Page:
To shift from an ad hoc approach to one with a shared foundation, Hewlett is adopting a “Focusing on What Matters” framework to assess and address issues of diversity, equity, inclusion, and racial justice across the foundation. Rooted in liberatory design, which provides the flexibility needed to address complex and challenging issues like systemic racism, the tool is facilitating conversations that lead to action in four areas: people and partners; programs; policies; and practices. Notably, the framework is already informing Hewlett’s revision of our approach to Outcome-Focused Philanthropy, and we plan to adopt it across the entire organization in the next year. We’ll also soon share it as a public resource for others.

Support for Organizational and Individual Growth

Learning is most impactful when not done alone. That’s why every Hewlett team and all program directors receive coaching support as they work to integrate diversity, equity, inclusion, and justice more fully into their work. This spring, one-on-one coaching will be offered to every staff member at the foundation. We are also continuing an organization-wide racial justice learning series that contextualizes the Black experience in the U.S. and will soon examine the experiences of other racialized identities in the U.S. and beyond.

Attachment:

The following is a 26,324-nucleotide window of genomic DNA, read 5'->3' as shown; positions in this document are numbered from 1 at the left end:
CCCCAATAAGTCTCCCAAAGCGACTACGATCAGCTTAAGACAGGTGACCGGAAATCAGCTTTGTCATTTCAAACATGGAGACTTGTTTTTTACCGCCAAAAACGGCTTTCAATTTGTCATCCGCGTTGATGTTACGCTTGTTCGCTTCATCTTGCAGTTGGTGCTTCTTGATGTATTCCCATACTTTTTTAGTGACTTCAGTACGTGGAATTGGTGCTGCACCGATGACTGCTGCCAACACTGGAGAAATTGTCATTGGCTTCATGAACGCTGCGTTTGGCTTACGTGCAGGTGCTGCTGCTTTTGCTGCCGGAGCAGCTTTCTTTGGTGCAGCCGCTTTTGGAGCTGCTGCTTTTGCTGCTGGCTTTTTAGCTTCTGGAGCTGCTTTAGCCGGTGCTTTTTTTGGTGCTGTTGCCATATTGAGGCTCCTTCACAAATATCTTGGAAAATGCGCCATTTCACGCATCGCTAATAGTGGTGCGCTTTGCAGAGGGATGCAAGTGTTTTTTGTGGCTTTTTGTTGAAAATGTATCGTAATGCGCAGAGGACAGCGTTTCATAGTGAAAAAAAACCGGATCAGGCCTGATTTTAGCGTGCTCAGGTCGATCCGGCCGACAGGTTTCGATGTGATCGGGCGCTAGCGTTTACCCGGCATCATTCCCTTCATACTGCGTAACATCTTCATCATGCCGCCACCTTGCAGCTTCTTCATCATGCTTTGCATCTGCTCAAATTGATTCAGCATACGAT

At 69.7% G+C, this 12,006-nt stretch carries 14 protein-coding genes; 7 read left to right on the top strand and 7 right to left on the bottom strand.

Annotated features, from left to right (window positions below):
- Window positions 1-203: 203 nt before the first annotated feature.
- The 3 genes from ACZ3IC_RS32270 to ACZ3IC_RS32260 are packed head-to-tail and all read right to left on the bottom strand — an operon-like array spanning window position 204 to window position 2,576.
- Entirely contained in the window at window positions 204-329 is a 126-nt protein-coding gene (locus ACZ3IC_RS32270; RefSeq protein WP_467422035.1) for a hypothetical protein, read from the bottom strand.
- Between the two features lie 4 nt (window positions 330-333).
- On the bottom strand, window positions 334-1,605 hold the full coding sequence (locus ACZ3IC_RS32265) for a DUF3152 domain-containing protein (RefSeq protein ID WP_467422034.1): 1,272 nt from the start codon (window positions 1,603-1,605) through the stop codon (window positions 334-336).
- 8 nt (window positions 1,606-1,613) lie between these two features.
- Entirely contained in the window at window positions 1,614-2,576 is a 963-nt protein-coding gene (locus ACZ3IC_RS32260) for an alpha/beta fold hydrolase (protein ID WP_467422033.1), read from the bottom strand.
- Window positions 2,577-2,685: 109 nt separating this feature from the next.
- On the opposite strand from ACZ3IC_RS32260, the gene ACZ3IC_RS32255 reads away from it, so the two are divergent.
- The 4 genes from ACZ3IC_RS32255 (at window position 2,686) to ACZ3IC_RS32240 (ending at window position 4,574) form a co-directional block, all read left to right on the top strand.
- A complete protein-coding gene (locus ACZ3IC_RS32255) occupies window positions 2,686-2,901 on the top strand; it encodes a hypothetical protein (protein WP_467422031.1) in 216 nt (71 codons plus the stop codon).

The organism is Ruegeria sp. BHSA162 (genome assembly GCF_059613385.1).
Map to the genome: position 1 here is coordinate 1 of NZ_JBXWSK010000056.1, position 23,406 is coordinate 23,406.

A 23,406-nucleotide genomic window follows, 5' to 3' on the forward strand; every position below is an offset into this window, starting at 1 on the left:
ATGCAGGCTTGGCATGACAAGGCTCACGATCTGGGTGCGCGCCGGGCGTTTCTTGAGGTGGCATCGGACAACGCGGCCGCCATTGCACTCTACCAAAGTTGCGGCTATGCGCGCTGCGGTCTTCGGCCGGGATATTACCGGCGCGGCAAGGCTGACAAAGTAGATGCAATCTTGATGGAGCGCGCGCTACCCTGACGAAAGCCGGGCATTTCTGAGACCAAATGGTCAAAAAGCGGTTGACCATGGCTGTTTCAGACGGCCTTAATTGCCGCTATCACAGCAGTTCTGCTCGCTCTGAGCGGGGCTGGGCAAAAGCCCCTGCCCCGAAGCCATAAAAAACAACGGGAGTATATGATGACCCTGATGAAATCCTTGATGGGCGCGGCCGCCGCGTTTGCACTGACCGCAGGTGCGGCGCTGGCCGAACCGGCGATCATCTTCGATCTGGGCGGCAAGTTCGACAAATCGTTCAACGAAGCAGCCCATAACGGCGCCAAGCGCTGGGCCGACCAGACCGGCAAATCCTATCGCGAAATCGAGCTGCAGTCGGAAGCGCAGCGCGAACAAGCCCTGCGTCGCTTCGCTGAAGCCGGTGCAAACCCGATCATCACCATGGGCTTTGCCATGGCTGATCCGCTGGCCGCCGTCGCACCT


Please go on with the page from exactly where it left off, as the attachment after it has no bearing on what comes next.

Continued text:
Funding that Leads to Long-term Change

We are a grantmaking institution first and foremost — one that annually provides over $600 million in grants to organizations around the globe. We are therefore focused on ensuring that our core and most important asset, our funds, also drive progress toward racial justice.

Since 2020, the foundation awarded $18 million to the Democracy Frontlines Fund and 15 other organizations advancing the cause of racial justice across a broad swath of issues, from health to education to human rights. We also provided $5.5 million to nearly two dozen nonprofit organizations serving Asian, Asian-American, and Pacific Islander communities. And last year, we granted $7 million to support a number of racial justice efforts, including research on racial diversity in financial services by SPARQ; research and communications related to race and economy by The Sum of Us; support for emerging leaders through the establishment of CUNY’s Leadership Center for Democracy and Social Justice; and funding to re:power to help transform how we think about power, who holds it, and how it is wielded.